Climate hypocrisy rules the day with jet-setting liberal influencers
Polls show that people are a lot more concerned about climate change than they used to be. But are they responding to actual evidence of climate change, or the constant harangues at them by Chicken Little politicians and cultural influencers desperate to prove their Gaia-reverent, politically correct credentials?
My own skepticism is buttressed when, for example, I see the Obama family purchasing a $15 million home on Martha’s Vineyard, a short walk from the beach. Obama is a huge climate alarmist. Does he or doesn’t he believe that sea levels are rising at a hugely accelerated rate because of climate change?
And if he does, why is he paying top dollar to get it? Shouldn’t it be a buyer’s market, if all the well-educated, sincerely environmentally-conscious people who own homes there believe the “consensus” view of a multiple-foot rise within 50-80 years, which would effectively finish off posh islands like Martha’s Vineyard and Nantucket? In normal crises affecting threatened regions, real estate prices tumble. Instead, coastal property prices everywhere are stable or rising.
In another, much more convincing sign of the gap between rhetoric and action, the Government Accountability Institute undertook a yearlong study of 40 coastal cities, such as New York and New Orleans and San Francisco, whose waterfront areas and historic neighbourhoods would be severely affected or lost by rising oceans, and whose political leaders publicly concur with the alarmist narrative.
The question the researchers sought to answer was: “[W]hen [politicians] authorize selling municipal bonds to pay for local development, do they mention any of these risks to investors?” Financial officials—unlike party leaders on campaign trails—are legally obligated to disclose all significant risks to the value of the bonds.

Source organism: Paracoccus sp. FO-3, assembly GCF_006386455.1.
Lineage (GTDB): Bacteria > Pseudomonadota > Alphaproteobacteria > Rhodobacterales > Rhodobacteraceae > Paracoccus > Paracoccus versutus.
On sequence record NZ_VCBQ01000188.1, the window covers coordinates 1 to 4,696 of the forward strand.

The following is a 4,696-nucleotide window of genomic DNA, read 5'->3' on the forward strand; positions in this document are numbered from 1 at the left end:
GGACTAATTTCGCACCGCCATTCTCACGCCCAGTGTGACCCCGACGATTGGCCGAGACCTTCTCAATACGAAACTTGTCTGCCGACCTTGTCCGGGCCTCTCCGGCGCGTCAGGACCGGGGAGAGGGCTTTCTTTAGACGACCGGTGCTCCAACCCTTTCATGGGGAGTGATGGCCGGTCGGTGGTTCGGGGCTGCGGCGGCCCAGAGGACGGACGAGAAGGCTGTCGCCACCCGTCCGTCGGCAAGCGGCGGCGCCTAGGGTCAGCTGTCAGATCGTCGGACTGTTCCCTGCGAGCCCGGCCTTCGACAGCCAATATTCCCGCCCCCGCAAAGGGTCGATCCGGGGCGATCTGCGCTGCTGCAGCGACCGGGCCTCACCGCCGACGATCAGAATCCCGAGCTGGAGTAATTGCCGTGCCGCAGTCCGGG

The researchers found that the risk of the city being swamped by ocean water was all too often not disclosed. The study looked at 100 bond issues, mostly of the GO type (General Obligation)—that is, not specifically tied to one particular revenue source, but priced and issued based on the future economic prospects of the city’s overall tax base. They chose 100 of these issuances for 20 high-risk coastal cities, and also 100 issuances for 20 low-risk inland cities such as Chicago and Kansas City.
Greater risk is supposed to produce a higher bond interest rate, or “coupon rate.” The average bond maturity for the at-risk sample was 17.95 years; for the no-risk sample it was 17.09 years. Seventeen years from now—2036— sea level rise should, according to alarmists, be producing consequences for coastal cities that should affect the risk of these bonds, which should, therefore, be returning a significantly higher rate of interest.
The study also examined the official statements concerning each bond issue. “These documents are issued by the city and its agents to explain the purposes and risk factors of the bonds and describe the city’s financial outlook, future prospects” and so forth.
But after compiling the 200 bond issuances, the study found “no statistically significant difference between the coupon rate offered by at-risk cities and the coupon rates for the no-risk cities.”
This does not square at all with previous pronouncements of politicians in coastal cities. New York’s Bill de Blasio, for example, has said climate change is a “dagger aimed straight at the heart” of his city. In statements of claim against ExxonMobil, Chevron and other oil companies by the City of Oakland, the City of San Francisco and San Mateo County, the plaintiffs stated that the threats of rising sea levels were so ominous that “by 2050, a ‘100-year flood’ in the Oakland vicinity is expected to occur…and by 2100…once per week.” These floods would threaten Oakland’s sewer system and property and might cost the city as much as $38 billion dollars to manage.